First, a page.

Expertise from the World of Nonprofits

BY ANDREA SAENZ

The panelists at World of Law

A crowd gathered in Pound Hall on October 4th to see four successful nonprofit lawyers talk about public service, work-life balance, and “the best loss ever.” The World of Law: Nonprofits panel, hosted by the Bernard Koteen Office for Public Interest Advising, was moderated by Legal Aid Bureau instructor David Grossman, and featured a lively and honest discussion of the realities of working in the nonprofit center.

The panelists unanimously agreed on the benefit of doing work that has a social impact and makes other people’s lives better. Jameel Jaffer ’99, Deputy Director of the National Security Program, ACLU National Legal Department, was the lead counsel in Doe v. Ashcroft, which challenged privacy incursions under the PATRIOT Act. Jaffer talked about working in a large law firm, reading the New York Times editorial page every day, and going to work frustrated that he wasn’t doing anything about the problems he was reading about. Once he made the switch to the ACLU, he said, “if I read an op-ed about security, I can go to work and do something about it. It’s really rewarding.” There is a downside, though: “Now it’s personal,” Jaffer said. “When I lose, I can’t sleep.”

Dana Berliner, Senior Attorney at the Institute for Justice, also knew the pain of a personal loss: She represented the homeowners in the high-profile case of Kelo v. New London, in which the Supreme Court expanded the power of eminent domain to seize private property for economic development. Berliner expected a loss in the case, but told of how she screamed in frustration when she heard the vote was a razor-thin 5-4. In the, end, though, Kelo ended up being the “best loss ever” – outraged by the decision, 28 states ended up passing their own statutes to limit eminent domain – with another handful due to vote soon.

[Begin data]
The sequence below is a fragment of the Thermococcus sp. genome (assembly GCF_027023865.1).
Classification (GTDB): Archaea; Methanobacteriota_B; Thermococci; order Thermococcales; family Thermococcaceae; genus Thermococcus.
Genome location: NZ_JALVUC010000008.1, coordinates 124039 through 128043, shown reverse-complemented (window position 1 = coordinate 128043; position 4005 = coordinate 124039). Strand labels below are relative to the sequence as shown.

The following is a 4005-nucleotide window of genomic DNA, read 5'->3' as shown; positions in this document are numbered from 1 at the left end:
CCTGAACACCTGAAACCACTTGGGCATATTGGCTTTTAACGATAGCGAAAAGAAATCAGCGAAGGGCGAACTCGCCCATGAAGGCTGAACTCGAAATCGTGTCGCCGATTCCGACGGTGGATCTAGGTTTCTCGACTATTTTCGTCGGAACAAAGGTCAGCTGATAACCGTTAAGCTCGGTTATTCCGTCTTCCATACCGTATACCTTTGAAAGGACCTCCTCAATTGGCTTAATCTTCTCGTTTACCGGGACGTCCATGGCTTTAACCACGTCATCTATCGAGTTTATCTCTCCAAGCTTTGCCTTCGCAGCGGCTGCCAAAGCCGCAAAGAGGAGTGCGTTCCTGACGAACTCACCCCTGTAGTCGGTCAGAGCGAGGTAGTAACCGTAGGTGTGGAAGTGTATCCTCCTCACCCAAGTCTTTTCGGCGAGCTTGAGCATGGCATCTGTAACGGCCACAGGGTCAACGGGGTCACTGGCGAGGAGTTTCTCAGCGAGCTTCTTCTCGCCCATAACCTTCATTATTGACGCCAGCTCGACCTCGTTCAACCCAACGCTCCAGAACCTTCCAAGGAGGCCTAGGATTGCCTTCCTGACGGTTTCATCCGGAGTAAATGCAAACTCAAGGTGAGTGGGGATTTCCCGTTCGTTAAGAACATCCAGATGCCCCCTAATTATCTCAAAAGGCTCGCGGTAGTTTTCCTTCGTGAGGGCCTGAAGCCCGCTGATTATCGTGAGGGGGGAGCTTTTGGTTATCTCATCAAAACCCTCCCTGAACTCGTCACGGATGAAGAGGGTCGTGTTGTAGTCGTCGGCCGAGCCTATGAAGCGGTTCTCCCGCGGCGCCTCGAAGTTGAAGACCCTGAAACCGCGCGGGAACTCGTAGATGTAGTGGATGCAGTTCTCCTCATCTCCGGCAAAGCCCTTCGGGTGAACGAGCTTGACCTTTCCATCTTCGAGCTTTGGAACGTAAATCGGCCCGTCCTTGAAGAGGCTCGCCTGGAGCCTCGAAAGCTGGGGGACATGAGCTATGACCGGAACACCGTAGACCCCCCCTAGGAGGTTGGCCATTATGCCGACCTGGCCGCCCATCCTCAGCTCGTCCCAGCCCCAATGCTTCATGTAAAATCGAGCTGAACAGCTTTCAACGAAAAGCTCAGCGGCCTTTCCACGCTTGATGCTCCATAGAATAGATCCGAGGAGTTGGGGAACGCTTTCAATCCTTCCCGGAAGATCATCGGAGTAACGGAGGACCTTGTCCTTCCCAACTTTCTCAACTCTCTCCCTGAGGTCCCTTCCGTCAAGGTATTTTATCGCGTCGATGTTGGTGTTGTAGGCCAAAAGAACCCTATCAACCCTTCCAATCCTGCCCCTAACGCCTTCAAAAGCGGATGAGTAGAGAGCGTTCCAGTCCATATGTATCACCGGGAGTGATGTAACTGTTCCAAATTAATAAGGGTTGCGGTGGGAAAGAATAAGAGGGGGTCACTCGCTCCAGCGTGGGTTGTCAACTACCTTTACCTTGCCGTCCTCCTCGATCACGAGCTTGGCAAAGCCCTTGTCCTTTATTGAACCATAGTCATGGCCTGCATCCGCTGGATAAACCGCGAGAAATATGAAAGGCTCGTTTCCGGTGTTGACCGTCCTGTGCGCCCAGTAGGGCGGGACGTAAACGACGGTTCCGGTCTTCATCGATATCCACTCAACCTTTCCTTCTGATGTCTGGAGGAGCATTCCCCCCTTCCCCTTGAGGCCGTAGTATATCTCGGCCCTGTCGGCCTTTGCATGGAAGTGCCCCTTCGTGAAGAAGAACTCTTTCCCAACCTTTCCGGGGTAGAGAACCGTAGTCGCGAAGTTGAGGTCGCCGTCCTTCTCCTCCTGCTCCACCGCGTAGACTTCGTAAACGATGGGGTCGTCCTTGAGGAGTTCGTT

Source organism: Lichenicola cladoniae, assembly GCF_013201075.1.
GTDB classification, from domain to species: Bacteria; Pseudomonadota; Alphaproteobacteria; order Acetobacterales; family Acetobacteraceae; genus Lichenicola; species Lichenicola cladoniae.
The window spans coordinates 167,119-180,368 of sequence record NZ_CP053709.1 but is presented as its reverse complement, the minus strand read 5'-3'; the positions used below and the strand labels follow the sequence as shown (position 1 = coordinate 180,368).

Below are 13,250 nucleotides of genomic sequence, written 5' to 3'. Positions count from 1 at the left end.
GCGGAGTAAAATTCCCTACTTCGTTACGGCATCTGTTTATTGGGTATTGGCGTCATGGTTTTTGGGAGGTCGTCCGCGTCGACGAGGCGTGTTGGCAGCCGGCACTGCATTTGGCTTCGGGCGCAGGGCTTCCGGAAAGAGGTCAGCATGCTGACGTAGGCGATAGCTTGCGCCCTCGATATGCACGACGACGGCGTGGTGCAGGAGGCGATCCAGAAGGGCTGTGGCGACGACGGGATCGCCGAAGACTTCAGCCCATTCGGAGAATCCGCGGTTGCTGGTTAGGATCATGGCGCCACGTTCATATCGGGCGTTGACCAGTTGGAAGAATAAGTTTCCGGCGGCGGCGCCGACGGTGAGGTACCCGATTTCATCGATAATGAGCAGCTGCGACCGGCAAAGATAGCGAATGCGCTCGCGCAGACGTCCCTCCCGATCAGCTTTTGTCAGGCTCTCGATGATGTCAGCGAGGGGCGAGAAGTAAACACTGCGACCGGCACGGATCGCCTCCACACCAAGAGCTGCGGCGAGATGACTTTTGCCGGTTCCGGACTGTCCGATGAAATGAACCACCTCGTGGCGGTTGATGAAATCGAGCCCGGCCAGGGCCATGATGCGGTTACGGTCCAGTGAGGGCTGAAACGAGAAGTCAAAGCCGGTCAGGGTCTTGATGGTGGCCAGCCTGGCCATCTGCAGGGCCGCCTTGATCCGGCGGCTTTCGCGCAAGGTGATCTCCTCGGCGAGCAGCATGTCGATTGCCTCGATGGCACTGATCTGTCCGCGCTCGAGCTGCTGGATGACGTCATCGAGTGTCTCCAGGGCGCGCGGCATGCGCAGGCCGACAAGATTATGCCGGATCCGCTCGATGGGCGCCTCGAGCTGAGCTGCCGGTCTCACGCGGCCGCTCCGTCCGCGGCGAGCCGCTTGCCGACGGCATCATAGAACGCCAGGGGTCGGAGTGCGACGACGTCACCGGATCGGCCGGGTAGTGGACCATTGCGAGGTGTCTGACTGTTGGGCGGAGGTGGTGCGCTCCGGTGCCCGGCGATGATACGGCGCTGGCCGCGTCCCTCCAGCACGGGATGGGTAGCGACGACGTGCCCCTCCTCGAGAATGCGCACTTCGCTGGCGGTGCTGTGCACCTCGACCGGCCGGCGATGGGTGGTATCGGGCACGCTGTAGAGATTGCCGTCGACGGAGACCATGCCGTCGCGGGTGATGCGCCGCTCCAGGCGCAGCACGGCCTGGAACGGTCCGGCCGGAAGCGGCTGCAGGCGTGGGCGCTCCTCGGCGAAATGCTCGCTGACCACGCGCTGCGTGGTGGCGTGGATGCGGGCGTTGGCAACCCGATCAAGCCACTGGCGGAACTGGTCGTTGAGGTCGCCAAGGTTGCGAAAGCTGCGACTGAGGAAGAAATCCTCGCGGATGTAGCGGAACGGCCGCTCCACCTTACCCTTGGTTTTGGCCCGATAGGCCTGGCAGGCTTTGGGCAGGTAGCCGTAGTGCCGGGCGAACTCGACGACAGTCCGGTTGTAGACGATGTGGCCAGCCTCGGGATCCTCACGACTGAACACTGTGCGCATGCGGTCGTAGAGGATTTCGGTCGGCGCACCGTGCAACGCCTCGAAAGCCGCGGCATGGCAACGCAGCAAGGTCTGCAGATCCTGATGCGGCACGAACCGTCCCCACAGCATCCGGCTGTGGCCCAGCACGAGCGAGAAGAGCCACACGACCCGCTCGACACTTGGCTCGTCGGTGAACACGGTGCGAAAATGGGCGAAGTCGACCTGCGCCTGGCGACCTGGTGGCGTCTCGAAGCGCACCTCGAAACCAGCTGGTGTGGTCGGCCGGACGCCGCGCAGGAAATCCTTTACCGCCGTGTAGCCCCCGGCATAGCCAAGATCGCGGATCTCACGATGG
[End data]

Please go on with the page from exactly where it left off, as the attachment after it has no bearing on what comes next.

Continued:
Berliner humorously described her job arguing against government laws that infringe on personal liberty and don’t pass rational basis review. “For the first year students who haven’t taken Con Law,” said moderator Grossman, “maybe you could explain that.”

“Okay,” said Berliner. “Sometimes we say that the government law is really, really, really stupid. And we have to gather facts to show how really stupid they are.”

Panelist David Singleton ’91, Executive Director of the Ohio Justice and Policy Center, also spoke of losses that end up being wins in the long run. Singleton’s organization, which works for criminal justice reform in Ohio, represented a registered sex offender who was being evicted from his home because a new law forbade him from living within 1000 feet of a school – and he was 983 feet away. “We knew we were going to lose,” said Singleton, “but we worked around the clock and showed up at court with two huge boxes of documents. And the client said, ‘All that was for me?'” Singleton reminded the audience that in public interest work, “you’re speaking for the client when sometimes no one else will speak for them,” and that is rewarding in its own right.